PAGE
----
Yesterday, I flew back to Toronto from Nova Scotia. As you may have heard, the East Coast (as well as Ontario, Quebec, and the American Midwest) got rather a lot of snow yesterday, so my flight was delayed. Since my mum drove me to the airport in a snowstorm, a delayed flight was a welcome excuse not to rush, and we got there in time to have dinner in the airport pub before hugging goodbye at security. My flight didn’t board for another hour and a bit, but I was knitting and it wasn’t cancelled, so I wasn’t upset.
In journalism, three instances or examples of something in a reasonable period of time is considered a trend, and if that’s the benchmark I think it’s fair to say that delays during holiday travel have become an annual tradition for me. Not a tradition of my own making (I’m not missing flights or anything), but nonetheless, I’m getting good at waiting patiently in airports, not freaking out about bad weather, and mentally preparing for cancellations.
So, delayed flight? No problem. I had a snack in my carry on; I had a sock to finish and another ball of yarn wound and ready in case I needed it; I had two books – in short, I was not worried. The flight boarded and when the woman I was sitting next to asked me to put away my knitting for take off, I said “no problem” and leafed through the in-flight magazine until she said she was okay with me knitting again (I was quietly annoyed, but it was a bumpy flight and she seemed nervous about everything, so whatever, it’s the holidays). I knit through the turbulence all the way to Ottawa (an hour and 45 minutes or so). My nervous neighbour disembarked. I knit while we sat on the ground. I knit through the announcement that the flight was going to be diverted to Hamilton.
Let’s pause here so I can point out that, when the plane lands at the Toronto Island airport, I’m 20 minutes from home, but when it lands in Hamilton, I’m nearly two hours from home. I knit through that and despite being annoyed, decided that it was better than having to spend the night in Ottawa. The airline said they’d have a free shuttle to bring us to Toronto, so I was still going to get home. In bad weather, this is what you have to cling to.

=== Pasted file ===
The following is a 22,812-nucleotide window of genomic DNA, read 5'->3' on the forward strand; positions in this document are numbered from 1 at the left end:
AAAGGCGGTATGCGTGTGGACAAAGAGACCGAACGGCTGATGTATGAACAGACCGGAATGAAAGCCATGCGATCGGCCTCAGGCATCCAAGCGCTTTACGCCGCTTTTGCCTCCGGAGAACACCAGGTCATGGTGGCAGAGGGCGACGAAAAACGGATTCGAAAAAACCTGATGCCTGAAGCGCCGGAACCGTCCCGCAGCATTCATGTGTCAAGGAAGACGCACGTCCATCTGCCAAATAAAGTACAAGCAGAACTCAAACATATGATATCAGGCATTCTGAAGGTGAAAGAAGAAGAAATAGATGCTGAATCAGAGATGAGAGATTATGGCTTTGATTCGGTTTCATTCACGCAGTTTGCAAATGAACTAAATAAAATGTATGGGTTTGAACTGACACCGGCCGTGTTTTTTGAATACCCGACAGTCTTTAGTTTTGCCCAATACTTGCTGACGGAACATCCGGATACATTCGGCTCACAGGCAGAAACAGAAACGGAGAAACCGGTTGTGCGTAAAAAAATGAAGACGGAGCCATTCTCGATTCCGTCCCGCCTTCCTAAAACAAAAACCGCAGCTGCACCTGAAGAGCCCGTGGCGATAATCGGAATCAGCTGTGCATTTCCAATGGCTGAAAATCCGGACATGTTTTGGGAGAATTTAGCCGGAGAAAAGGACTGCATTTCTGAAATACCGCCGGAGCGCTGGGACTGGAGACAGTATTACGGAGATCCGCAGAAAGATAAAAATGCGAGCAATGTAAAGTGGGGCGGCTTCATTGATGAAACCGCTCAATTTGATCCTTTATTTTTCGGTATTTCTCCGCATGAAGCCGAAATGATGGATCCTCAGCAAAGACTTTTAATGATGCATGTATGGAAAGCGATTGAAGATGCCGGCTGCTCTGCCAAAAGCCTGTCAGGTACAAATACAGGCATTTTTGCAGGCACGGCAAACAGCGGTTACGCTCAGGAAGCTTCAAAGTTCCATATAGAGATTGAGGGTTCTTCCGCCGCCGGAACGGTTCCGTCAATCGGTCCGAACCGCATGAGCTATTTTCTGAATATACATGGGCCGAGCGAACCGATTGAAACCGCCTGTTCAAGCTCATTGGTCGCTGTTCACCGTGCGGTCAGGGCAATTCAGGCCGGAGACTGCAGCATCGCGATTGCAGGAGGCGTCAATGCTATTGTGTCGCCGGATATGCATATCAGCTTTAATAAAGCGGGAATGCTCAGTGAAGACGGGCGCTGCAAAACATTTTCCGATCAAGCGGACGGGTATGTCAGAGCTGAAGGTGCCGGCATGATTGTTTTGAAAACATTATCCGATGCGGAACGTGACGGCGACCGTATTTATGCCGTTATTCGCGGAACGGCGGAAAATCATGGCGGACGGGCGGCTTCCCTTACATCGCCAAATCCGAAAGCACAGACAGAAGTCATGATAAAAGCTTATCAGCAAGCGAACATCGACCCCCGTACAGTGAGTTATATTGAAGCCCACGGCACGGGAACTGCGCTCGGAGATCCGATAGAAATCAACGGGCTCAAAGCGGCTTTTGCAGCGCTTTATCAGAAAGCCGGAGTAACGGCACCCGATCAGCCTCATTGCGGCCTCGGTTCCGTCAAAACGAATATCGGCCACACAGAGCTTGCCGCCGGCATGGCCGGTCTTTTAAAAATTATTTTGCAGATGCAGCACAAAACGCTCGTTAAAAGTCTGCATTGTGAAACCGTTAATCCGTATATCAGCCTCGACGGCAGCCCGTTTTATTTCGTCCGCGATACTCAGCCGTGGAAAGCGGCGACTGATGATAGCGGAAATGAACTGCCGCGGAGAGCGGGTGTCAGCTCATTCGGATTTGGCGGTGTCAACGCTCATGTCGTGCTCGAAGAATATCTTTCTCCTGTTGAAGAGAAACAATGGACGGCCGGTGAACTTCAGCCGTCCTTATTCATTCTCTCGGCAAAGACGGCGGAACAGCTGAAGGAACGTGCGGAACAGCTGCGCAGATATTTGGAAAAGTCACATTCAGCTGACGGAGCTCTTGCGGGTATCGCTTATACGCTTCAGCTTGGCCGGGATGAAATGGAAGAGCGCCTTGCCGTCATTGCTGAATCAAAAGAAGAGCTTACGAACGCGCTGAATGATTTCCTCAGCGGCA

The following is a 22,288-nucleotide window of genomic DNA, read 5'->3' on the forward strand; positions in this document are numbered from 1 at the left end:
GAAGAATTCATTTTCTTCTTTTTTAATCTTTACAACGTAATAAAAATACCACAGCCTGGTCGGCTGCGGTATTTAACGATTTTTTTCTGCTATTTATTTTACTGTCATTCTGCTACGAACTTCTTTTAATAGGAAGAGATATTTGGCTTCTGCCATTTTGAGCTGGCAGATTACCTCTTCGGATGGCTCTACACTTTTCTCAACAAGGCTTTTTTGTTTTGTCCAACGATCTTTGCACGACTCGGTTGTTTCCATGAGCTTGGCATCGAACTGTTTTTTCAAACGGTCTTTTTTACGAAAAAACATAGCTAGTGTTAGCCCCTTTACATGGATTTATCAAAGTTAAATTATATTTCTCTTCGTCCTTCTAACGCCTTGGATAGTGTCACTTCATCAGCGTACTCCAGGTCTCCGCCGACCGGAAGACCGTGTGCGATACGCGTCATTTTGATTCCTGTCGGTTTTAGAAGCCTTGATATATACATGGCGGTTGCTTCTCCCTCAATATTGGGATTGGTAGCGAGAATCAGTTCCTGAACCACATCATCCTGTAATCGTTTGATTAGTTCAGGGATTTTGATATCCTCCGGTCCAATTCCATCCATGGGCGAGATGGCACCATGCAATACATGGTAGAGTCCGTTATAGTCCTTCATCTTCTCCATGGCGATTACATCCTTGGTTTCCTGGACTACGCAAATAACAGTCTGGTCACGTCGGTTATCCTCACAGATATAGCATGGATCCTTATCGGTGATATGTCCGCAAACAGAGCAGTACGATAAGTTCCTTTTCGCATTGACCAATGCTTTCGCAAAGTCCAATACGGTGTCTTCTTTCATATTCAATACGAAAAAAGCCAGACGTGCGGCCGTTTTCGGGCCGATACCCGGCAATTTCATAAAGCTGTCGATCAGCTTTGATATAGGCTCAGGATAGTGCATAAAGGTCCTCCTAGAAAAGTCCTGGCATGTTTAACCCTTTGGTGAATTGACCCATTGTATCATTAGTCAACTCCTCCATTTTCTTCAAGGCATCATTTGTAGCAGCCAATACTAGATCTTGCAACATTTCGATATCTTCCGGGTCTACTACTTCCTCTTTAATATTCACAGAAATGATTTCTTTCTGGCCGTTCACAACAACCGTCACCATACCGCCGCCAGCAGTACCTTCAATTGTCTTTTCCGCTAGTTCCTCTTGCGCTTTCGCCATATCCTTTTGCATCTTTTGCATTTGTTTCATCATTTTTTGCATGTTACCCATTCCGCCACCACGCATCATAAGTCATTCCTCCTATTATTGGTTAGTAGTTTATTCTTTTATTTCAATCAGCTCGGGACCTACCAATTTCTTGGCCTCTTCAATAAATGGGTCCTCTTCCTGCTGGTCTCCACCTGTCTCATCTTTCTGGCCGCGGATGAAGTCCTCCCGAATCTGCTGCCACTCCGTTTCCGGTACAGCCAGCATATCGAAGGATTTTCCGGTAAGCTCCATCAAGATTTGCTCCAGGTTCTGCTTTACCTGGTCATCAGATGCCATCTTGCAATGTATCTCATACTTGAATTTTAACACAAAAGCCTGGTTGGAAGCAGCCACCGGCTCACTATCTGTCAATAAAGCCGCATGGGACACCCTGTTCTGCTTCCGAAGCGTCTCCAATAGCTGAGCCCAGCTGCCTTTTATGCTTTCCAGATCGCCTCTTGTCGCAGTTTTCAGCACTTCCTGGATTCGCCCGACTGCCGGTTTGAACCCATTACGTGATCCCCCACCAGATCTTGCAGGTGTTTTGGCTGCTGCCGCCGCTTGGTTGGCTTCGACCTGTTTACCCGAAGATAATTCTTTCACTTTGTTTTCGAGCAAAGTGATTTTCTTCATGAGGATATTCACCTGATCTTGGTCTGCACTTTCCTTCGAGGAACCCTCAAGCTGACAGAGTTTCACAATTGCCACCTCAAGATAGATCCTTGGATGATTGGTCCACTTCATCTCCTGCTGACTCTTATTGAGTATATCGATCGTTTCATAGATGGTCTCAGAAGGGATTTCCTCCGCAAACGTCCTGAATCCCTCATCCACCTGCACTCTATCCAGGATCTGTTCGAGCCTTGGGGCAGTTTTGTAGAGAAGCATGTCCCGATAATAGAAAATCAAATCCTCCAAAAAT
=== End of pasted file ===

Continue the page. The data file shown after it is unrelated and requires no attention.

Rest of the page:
I finished knitting my sock on that flight and then proceeded to sew in the ends. All fifty million little ends (well, there were 12, but that felt like a lot). The light was bad, but by the time we landed, I was almost done. I picked up my luggage (both bags made it!) and got on the warm and waiting shuttle. I finished sewing in my ends, had a nap, arrived in Toronto, grabbed the second cab that pulled up, and was home by 2 a.m. Yes, that’s later than I was expecting to be there, but honestly, only by about two hours, so I considered myself lucky. L and Ganymede aren’t home yet, so our apartment was dark, but it was warm, and there was lots of fun mail, so it wasn’t a terrible homecoming.
It was when I opened my bag to get out my pajamas and whatnot that I got the sense something might be wrong. There was this smell. It was sweet, and unmistakably sticky, and rather coffee-ish. I am, generally, a very slow unpacker. It drives L crazy, but I can’t help it; I hate unpacking. Nonetheless, I went in to investigate. Kahlua. The smell was Kahlua, and it was everywhere. I had packed a bottle in my bag (a gift from my sister) and I guess the pressure must have been too much because the lid of the bottle just sheared right off. When I pulled out the bottle to assess the damage, it was dangerously light, and that’s when I realized how bad it was: not a drop, not a small spill, but an entire bottle of dark brown, sticky liqueur had emptied into my bag. The truly miraculous thing is that it managed to get on every single white object in there while leaving almost all the dark (majority) of my clothes entirely untouched.
Gingerly, I began pulling alcohol soaked shirts and dresses out of my pack. It was like some sort of twisted Rorschach Test – can you really handle holiday travel? what do you see in this impending stain? – and as it became clear that all my favourite clothes were soaked, I held it together. It’s just clothing, I told myself, totally replaceable. Then, oh god, then I pulled out a skein of beautiful hand-dyed yarn that my mum had given me for Chrismtas and discovered it soaked through and I just about lost it. That’s right: delays, diversions, alcohol soaked clothes – all nothing; but three skeins of damaged yarn? Tears. Only two or three, though, because who has time to cry when your wardrobe is on the verge or irreparable stains and your yarn is damaged? (I have no photos of any of this because, although it is excellent blog fodder, it didn’t occur to me to take photos until after everything was in the water. Use your imagination, I doubt you’re picturing something worse than the reality.)
Thank goodness I’m a knitter. We are, without a doubt, the best equipped to do major hand washing, and I sprang into action. SOAK is a lifesaver. Alongside Spray and Wash, I think I may have saved everything. Seriously. Everything was still so wet that nothing had a chance to set, so after dousing it all with stain remover, I plunged it into a bucket of warm water filled with SOAK and left it there overnight. This morning the water was the colour of dark toffee, but my clothes came out stain free. The yarn I rinsed (carefully) in very hot water and hung to dry, it looks okay I think.
I may never be able to drink (or smell) Kahlua again, and I still have to do a proper clean of my bag, and I’m pretty sleep deprived, but I’m home. And, as a gift to L, I’m unpacked uncharacteristically early. I can only hope that if you have holiday travelling ahead of you that it goes more smoothly!
Oh, the socks? Here’s a shot of them finished (but unblocked – I’ve been a little busy). I’ll do a proper post about them later.